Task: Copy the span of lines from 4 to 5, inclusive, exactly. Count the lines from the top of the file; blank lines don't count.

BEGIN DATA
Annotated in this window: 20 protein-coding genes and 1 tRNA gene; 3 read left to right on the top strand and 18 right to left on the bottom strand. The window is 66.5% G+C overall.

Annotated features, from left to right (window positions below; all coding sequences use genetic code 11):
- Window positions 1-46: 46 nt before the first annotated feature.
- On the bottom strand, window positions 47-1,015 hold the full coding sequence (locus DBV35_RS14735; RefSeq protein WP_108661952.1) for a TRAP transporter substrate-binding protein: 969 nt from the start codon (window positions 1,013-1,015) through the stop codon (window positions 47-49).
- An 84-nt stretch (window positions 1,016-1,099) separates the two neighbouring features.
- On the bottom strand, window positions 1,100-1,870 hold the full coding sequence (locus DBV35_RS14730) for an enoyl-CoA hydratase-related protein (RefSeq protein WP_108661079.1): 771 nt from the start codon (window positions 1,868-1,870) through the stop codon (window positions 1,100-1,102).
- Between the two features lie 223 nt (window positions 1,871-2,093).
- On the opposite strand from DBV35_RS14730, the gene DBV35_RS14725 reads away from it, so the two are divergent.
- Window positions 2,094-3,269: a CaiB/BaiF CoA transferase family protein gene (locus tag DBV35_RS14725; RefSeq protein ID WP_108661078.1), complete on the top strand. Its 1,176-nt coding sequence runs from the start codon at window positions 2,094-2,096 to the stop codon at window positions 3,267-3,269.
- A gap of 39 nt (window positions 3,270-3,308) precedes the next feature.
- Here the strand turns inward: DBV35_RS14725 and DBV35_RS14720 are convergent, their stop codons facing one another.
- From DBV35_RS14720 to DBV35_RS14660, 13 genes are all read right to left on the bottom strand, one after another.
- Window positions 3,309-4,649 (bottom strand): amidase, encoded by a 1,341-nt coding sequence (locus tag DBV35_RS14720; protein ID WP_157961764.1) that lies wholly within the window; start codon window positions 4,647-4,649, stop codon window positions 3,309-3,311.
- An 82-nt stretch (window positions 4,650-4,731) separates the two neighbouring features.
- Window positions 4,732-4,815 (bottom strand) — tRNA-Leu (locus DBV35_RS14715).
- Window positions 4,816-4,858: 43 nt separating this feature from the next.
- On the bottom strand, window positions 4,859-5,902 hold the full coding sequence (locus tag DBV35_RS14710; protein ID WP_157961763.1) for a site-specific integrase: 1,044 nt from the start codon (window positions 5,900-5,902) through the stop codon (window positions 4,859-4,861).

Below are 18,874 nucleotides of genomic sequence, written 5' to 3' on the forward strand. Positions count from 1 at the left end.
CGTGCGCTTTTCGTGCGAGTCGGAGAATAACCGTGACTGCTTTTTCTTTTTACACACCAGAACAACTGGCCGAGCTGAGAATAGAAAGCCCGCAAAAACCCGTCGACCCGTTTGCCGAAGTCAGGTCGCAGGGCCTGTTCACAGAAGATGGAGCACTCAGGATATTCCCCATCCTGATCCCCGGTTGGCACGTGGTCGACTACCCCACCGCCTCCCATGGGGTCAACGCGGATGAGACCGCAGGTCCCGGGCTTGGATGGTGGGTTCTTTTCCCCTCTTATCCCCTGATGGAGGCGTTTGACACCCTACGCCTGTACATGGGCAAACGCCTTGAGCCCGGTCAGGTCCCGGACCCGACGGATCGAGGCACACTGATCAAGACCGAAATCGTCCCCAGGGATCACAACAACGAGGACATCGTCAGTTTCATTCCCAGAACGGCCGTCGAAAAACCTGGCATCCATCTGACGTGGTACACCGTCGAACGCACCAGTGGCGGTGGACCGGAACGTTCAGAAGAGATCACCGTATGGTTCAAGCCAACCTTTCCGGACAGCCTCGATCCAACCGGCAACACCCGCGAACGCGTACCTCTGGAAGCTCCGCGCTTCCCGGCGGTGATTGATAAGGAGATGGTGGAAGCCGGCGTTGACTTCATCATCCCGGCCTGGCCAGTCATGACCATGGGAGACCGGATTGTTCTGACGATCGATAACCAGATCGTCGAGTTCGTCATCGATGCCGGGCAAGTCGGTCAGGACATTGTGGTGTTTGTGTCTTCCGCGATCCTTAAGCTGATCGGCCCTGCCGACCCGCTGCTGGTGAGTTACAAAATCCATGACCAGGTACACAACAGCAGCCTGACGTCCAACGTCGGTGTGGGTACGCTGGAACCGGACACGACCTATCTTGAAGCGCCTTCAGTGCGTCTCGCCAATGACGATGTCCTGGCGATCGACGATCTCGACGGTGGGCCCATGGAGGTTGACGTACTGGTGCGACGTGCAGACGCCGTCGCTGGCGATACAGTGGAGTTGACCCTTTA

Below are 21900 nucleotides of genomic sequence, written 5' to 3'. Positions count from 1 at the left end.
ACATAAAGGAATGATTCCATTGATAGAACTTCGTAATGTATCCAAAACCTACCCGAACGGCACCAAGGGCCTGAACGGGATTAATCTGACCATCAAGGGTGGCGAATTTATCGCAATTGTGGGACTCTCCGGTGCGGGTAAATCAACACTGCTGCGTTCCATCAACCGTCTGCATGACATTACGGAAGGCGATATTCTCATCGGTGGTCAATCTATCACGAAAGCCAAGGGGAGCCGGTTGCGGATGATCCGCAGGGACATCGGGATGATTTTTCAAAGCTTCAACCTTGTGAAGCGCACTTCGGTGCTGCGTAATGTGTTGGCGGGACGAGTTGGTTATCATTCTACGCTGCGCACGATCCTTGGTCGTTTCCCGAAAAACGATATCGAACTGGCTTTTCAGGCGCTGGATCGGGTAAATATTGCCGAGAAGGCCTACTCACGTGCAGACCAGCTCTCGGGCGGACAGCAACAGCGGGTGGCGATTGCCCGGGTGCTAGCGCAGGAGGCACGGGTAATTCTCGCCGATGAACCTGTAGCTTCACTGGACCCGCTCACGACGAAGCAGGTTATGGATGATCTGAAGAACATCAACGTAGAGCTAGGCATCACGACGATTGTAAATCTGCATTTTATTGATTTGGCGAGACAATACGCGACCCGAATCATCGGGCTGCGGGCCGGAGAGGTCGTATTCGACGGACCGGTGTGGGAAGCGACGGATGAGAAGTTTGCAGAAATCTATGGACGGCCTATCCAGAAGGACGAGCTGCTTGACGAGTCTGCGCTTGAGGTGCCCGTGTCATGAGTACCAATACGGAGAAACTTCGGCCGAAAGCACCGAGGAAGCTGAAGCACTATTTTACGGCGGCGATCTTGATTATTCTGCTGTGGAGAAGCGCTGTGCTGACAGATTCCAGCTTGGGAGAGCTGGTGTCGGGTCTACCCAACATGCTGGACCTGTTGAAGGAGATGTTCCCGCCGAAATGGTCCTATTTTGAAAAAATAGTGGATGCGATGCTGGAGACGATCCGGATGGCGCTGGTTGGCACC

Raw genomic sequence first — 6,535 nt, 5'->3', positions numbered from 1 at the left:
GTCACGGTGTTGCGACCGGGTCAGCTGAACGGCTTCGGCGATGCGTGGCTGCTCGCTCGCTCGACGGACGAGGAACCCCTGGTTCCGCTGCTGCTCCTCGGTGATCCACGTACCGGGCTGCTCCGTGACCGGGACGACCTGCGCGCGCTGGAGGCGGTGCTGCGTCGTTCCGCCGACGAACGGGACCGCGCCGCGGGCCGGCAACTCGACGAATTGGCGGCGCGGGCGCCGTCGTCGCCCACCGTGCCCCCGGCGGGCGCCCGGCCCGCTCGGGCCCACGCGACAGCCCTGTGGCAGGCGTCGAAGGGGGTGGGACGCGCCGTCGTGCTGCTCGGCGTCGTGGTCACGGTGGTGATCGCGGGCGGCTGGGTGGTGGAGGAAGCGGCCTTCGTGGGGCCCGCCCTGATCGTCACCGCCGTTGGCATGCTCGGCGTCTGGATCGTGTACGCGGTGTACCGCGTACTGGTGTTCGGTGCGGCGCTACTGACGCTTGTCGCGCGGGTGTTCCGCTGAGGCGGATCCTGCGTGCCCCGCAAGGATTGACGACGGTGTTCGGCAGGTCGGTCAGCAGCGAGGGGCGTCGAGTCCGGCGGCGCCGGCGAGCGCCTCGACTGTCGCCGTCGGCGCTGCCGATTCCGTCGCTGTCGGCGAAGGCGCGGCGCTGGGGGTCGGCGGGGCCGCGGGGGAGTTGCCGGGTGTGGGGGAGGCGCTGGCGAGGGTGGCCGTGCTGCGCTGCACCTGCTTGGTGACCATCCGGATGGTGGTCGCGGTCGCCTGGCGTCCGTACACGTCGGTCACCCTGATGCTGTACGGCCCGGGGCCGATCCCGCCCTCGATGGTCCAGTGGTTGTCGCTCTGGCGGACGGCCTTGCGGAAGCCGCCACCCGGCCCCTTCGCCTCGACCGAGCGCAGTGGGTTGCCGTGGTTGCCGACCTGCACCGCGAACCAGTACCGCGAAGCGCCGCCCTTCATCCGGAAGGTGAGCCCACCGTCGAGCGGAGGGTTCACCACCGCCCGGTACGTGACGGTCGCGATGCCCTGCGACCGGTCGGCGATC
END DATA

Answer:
- On the bottom strand, window positions 47-1,015 hold the full coding sequence (locus DBV35_RS14735; RefSeq protein WP_108661952.1) for a TRAP transporter substrate-binding protein: 969 nt from the start codon (window positions 1,013-1,015) through the stop codon (window positions 47-49).
- An 84-nt stretch (window positions 1,016-1,099) separates the two neighbouring features.